8. ^ "Largest Colleges and Universities". CollegeStats.org. 2013. Retrieved December 29, 2013. 
  9. ^ Reimold, Dan (March 22, 2013). "Students 'Whisper' secrets on popular mobile app". USA Today (Tysons Corner, Virginia). Retrieved December 17, 2013. 
  10. ^ a b Tsukayama, Hayley (May 25, 2013). "Whisper lets you anonymously share your deepest secrets". The Washington Post (Washington, D.C.). Retrieved December 17, 2013. 
  11. ^ Bertoni, Steven, et al. (January 6, 2013). "Forbes' Top 30 under 30 in Technology". Forbes (New York, New York). Retrieved January 6, 2013. 
  12. ^ Shontell, Alyson (December 16, 2013). "Secret-Sharing App Whisper Is Nearing 3 Billion Monthly Pageviews Because It Does Something Facebook Can't". Business Insider (New York, New York). Retrieved December 17, 2013. 
  13. ^ Collier Cool, Lisa (September 4, 2013). "The Technology That Increases the Risk of Cyberbullying". Yahoo Health (Sunnyvale, CA). Retrieved December 29, 2013.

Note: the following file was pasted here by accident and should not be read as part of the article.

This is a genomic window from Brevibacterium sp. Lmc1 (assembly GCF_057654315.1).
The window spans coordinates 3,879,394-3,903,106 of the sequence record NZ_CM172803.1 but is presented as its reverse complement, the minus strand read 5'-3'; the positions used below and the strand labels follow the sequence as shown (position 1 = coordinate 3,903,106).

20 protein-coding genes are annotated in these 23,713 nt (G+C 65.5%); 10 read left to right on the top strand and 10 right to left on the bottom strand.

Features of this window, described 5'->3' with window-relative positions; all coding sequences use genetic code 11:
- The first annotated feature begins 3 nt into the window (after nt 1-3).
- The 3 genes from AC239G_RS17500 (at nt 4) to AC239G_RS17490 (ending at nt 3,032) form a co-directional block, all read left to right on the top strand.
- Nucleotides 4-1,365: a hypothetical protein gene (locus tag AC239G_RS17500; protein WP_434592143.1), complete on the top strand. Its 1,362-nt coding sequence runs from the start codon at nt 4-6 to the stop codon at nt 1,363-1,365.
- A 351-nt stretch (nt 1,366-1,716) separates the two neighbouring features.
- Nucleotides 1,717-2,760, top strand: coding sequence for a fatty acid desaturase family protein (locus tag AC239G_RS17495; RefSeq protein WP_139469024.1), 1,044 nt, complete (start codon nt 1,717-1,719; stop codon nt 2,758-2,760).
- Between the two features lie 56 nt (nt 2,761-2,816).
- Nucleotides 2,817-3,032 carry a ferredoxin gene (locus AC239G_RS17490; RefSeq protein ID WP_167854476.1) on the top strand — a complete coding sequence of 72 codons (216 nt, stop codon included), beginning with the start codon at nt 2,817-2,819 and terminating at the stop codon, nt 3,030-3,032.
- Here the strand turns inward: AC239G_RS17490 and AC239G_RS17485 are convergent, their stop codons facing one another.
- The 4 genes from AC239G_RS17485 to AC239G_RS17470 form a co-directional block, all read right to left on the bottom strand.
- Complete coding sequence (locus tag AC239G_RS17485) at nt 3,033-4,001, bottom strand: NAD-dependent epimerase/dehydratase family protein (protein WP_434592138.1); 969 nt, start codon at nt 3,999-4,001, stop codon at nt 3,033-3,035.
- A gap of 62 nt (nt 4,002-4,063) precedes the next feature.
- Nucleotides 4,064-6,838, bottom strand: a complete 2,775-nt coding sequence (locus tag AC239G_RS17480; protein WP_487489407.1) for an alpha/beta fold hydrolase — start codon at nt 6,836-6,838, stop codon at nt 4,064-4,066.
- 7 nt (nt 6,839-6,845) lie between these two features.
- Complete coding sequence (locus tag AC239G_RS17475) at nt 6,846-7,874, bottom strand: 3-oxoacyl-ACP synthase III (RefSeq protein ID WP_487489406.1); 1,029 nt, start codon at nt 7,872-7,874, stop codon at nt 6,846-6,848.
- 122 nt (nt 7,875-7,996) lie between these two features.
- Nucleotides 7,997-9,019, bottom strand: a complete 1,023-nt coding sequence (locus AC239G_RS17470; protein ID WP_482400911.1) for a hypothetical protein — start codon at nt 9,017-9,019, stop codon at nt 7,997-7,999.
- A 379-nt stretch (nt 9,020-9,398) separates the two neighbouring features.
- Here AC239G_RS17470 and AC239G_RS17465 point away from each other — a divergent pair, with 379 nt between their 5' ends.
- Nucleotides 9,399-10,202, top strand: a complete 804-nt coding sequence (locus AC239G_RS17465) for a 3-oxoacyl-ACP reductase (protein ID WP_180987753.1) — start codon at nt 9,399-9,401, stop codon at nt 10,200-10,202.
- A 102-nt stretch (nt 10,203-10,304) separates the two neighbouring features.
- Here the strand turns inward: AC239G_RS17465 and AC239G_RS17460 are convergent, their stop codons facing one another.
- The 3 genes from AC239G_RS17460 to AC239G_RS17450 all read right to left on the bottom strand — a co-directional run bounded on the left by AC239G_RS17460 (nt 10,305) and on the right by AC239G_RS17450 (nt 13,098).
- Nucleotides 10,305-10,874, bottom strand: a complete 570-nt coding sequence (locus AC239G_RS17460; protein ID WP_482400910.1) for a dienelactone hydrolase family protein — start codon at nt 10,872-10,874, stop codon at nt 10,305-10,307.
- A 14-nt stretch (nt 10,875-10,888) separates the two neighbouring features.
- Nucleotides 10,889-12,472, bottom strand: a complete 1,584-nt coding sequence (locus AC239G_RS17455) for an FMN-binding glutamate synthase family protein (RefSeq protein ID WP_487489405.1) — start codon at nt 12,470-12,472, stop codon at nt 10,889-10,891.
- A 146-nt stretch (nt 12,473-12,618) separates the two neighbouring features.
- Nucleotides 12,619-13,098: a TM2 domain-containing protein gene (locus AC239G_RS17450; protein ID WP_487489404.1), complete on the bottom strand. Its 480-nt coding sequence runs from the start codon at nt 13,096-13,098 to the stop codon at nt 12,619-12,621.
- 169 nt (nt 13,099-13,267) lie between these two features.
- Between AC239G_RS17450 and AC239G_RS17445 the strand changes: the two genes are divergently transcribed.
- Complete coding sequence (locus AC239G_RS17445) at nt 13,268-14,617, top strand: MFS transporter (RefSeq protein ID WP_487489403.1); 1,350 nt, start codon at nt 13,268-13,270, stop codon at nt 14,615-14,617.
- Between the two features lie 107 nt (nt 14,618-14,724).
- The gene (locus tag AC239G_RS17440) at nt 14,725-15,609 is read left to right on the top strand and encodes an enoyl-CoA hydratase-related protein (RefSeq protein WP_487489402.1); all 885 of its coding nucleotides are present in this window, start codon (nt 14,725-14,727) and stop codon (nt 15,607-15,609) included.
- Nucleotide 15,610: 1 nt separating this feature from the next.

14. ^ Fox, Zoe (October 31, 2013). "Is Anonymous Social Media the Answer to Cyberbullying?". Mashable (Palo Alto, CA). Retrieved December 29, 2013. 
  15. ^ Gannes, Liz (August 2, 2013). "I’m So Over Oversharing: On Making Our Digital Lives More Real". All Things D (San Francisco, CA). Retrieved December 29, 2013. 
  16. ^ Dickey, Megan Rose (September 5, 2013). "VCs Bet $21 Million That You'll Want To Start Sharing Stuff Online Anonymously". Business Insider (New York, NY). Retrieved December 29, 2013. 
  17. ^ "Whisper, even more than Snapchat, is the anti-Facebook.". Forbes Tech News - Twitter feed (New York, NY). June 25, 2013. Retrieved December 29, 2013. 
  18. ^ Farrell, Mackenzie (November 1, 2013). "Whisper App: Anonymity Prevention of Cyber Bullying". SMU SMC (New York, NY). Retrieved December 29, 2013.